Tuesday, October 23, 2012

Gluten Free Bread Bowls!



I have really missed having bread bowls when I make soup in the fall since going gluten free.  We all know that gluten free bread rises out more than up, so bread bowls just don't work.  Today I had an epiphany and they turned out great!  You can use my recipe, or your own favorite gluten free recipe or mix.
Gluten Free Soup bowls  (printable recipe)
                                                Flour blend
 ½ cup sorghum flour
1 cup brown rice flour
 ½ cup Sweet rice flour
 ½ cup Expandex Modified Tapioca starch
 1/3 cup dry milk powder
2 Tablespoon whole grain corn flour
 ½ cup Potato starch
2 Tablespoon yeast
 ¼ cup hi-maize Corn Fiber
1 ½ teaspoon salt
                                                WET INGREDIENTS
 ¼ cup butter melted
 2 eggs + 1 egg yolk
2 ½ cup Plus 2 Tablespoons warm water
1/8  cup sugar
3 Tablespoon whole psyllium husk
1 Tablespoon + 1 teaspoon xanthan gum

A few quick notes before we begin:
·         I like using the modified tapioca starch, but if it is not available or you prefer not to use it, you can substitute normal tapioca starch. 
·         The Hi-Maize is a wonderful product, you can get it from King Arthur Flour, it is a resistant starch, so it acts like corn starch in the bread, but it acts like fiber in your body.   If you can’t get it, or don’t want to use it, substitute corn starch.
·         For the corn flour, I like Bob’s Red mill, whole grain stone ground corn flour.  Don’t use corn meal it is simply too coarse.
·         The psyllium husk is available at your local health food store.  It makes the dough more elastic and the final bread much better, plus it adds fiber.

In a large glass measuring cup, measure out the warm water.  Stir in the yeast, sugar, Psyllium Husk, and xanthan gum.  Set aside to proof.

Measure out all the flour blend ingredients and put the bowl of your mixer.  Turn the mixer on to blend the dry ingredients, and then remove about one cup of the flour blend and set aside.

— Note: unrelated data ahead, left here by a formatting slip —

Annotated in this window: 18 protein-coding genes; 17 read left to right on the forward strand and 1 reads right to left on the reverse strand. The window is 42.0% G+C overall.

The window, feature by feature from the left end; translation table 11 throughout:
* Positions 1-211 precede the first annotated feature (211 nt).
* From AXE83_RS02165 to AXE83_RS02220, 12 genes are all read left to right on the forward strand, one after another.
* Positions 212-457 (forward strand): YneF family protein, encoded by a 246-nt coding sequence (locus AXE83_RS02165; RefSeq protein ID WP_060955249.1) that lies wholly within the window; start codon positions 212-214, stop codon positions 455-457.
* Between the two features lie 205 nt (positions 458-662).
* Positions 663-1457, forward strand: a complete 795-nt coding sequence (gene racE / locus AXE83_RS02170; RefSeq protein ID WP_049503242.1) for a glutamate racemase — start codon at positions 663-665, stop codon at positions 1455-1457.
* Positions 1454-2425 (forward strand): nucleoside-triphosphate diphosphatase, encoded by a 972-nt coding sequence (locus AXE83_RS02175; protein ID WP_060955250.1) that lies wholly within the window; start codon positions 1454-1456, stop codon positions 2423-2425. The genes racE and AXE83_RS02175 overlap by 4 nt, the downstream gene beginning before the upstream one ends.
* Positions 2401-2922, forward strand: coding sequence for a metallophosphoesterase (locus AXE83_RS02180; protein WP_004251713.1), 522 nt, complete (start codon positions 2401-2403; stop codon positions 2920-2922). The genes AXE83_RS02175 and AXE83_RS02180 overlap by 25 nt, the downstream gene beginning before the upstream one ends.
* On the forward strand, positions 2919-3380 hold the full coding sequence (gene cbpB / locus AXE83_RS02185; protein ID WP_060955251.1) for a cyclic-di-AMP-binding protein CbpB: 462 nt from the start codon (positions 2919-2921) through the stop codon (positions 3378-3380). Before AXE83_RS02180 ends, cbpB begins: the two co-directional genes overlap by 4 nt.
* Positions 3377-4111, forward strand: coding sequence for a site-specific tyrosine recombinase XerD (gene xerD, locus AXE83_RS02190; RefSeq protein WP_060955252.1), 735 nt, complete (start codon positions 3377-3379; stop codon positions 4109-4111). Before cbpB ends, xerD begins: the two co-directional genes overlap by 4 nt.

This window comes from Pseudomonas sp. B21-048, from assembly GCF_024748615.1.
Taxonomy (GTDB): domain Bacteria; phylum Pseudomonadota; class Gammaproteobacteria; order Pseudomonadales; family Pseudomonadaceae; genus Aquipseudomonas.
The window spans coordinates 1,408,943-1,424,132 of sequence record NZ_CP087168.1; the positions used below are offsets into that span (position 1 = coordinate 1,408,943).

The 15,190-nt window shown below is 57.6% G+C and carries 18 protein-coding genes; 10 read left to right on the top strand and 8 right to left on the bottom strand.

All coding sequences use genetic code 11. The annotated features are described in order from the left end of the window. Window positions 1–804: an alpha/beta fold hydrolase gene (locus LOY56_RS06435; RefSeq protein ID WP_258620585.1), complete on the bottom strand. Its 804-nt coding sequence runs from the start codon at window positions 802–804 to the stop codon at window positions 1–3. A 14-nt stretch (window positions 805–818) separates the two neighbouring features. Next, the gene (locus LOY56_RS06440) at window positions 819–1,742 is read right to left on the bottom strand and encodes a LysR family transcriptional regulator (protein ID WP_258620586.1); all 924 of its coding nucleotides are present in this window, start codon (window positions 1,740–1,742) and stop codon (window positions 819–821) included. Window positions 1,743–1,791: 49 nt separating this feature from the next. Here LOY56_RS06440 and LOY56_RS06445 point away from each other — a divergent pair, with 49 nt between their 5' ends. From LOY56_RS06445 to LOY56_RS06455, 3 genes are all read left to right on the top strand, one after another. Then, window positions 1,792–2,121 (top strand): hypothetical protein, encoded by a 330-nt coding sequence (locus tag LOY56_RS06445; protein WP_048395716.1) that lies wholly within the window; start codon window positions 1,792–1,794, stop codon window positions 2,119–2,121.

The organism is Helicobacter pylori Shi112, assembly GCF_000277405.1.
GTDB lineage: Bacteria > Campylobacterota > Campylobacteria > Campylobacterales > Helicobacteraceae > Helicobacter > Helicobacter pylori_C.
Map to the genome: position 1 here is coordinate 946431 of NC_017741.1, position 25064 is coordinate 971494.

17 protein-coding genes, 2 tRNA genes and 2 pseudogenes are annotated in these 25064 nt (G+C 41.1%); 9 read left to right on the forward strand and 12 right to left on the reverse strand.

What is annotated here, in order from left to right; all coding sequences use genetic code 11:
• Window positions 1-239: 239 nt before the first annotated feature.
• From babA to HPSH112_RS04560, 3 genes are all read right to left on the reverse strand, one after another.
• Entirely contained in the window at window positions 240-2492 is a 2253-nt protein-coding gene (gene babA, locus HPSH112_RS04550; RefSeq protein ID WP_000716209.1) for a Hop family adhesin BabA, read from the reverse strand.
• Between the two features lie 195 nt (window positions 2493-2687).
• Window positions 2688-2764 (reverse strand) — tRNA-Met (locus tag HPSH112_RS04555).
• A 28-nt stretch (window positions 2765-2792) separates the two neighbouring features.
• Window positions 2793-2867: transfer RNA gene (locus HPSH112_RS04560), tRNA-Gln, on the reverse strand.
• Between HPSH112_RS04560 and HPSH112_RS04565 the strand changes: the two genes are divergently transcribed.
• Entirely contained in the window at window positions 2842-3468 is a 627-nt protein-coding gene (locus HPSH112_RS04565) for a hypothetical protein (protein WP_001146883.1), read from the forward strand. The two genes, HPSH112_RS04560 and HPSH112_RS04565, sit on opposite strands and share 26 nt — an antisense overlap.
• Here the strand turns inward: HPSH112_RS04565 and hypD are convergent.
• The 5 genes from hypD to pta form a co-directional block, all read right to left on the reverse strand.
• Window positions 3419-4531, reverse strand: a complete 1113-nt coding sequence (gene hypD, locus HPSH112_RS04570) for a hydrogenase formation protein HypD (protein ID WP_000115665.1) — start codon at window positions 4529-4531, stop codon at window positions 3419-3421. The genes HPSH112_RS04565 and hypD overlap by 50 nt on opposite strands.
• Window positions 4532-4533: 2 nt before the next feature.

Add the eggs and the butter to the water/yeast solution.  Turn the mixer on low and pour the liquid solution into the flour mixture.  Once the liquid has all been added and is incorporated, turn the speed up to high and mix for 2-3 minutes.  It will be very wet and sticky at this point.  Add the flour mixture you set aside earlier.  Mix for an additional 2 minutes. 
 
Normally with gluten free dough, we only use a single rise method but I wanted a stronger yeasty flavor.  I left the dough in the mixer bowl and covered it for about 45 minutes to proof.  Then I quickly turned the mixer on to “punch down” the dough. 

Oil the inside of 4 oven safe bowls.  I used my Corel cereal bowls.  You could also use mini crocks or casseroles that are about that size.  Because gluten free dough is so soft and spreads out, you need to bake it in a dish to get the bowl form now evenly divide the dough into the 4 dishes and smooth the tops with damp hands.  Lightly brush the tops with melted butter or oil.  Yeast dough will rise best in a warm, moist environment.  An easy way to create that is to turn your oven onto warm for a few minutes and then turn it off.  Then place a shallow pan in the bottom of the oven and pour a cup or two of boiling water into it.  Place the bread bowls in the oven and close the door.  Allow to rise until nearly double (only 30-45 minutes).
 
Turn the oven on to 350 degrees and bake for 35-45 minutes until nicely golden brown on top.  Remove from oven and immediately remove from bowls to cool.  Brush tops with butter or spray with cooking spray to soften.

 

 To serve, cut the top out by running a small serrated knife around ½ an inch from the outside edge.  Make sure not to cut down too far and make a hole in the bottom.  Use a spoon and gently pull up the plug of roll.  You can use to spoon to clear out more roll, but make sure to leave at least ¼ inch on bottom and sides.  Fill with soup and serve with the removed bread on the side.